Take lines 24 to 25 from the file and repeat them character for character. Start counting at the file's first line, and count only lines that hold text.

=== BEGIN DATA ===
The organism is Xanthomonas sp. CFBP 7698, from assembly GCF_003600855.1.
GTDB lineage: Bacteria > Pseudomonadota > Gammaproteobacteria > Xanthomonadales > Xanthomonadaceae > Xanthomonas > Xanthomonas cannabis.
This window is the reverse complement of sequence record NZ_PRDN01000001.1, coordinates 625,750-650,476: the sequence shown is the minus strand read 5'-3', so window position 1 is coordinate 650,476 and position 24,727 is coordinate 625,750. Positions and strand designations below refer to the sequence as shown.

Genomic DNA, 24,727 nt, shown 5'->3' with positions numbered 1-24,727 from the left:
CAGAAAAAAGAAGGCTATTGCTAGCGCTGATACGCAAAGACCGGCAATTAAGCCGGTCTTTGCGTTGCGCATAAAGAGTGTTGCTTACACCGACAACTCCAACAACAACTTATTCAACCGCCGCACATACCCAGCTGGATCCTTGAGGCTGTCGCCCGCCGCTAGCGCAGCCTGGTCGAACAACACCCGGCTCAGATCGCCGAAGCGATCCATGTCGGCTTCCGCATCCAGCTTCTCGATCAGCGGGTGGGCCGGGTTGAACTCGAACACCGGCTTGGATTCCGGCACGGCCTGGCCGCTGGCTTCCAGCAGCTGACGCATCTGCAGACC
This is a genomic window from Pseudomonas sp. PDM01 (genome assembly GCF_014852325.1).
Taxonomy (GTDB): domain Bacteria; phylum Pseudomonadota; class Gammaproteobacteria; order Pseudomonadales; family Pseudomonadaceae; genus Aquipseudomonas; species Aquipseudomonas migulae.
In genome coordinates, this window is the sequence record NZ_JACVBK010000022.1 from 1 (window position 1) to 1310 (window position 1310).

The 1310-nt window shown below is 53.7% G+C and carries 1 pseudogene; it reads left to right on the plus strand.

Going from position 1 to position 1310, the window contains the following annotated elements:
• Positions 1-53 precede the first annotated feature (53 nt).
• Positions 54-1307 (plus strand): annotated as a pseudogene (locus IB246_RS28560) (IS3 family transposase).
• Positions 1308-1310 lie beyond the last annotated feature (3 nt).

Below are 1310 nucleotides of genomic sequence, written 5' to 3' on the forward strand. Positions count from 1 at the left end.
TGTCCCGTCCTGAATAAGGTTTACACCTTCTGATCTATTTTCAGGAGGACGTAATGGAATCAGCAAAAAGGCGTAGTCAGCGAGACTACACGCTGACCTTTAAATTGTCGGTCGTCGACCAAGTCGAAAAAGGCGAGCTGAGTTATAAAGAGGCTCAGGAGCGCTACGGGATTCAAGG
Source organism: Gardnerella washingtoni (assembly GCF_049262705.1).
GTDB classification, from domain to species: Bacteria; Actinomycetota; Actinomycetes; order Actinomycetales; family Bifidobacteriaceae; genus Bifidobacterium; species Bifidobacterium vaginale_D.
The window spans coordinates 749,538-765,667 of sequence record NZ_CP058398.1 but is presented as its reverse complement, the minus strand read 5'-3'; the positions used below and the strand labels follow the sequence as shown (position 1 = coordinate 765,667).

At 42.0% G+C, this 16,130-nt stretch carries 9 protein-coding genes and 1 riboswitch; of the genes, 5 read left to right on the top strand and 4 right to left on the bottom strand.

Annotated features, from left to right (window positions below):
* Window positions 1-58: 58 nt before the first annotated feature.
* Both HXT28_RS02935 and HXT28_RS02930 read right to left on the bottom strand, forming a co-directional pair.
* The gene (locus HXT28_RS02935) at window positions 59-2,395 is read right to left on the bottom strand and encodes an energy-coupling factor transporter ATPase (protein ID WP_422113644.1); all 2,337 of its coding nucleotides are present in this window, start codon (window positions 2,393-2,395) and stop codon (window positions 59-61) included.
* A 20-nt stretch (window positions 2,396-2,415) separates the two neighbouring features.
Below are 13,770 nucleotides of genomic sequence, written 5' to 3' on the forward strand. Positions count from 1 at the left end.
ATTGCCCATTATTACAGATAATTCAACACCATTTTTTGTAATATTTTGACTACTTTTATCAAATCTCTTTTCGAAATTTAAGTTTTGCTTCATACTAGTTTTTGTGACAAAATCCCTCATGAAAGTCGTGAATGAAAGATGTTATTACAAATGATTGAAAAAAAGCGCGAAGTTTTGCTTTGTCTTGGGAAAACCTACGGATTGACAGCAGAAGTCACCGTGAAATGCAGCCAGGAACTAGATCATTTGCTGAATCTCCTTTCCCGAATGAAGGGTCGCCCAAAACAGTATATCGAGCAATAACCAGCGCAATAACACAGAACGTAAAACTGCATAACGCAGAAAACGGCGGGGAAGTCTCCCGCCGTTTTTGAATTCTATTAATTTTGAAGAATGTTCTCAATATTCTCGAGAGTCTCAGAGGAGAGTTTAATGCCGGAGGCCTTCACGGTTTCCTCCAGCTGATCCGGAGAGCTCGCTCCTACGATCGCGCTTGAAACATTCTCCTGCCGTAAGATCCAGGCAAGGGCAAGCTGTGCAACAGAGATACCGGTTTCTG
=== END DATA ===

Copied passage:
* A 20-nt stretch (window positions 2,396-2,415) separates the two neighbouring features.
Below are 13,770 nucleotides of genomic sequence, written 5' to 3' on the forward strand. Positions count from 1 at the left end.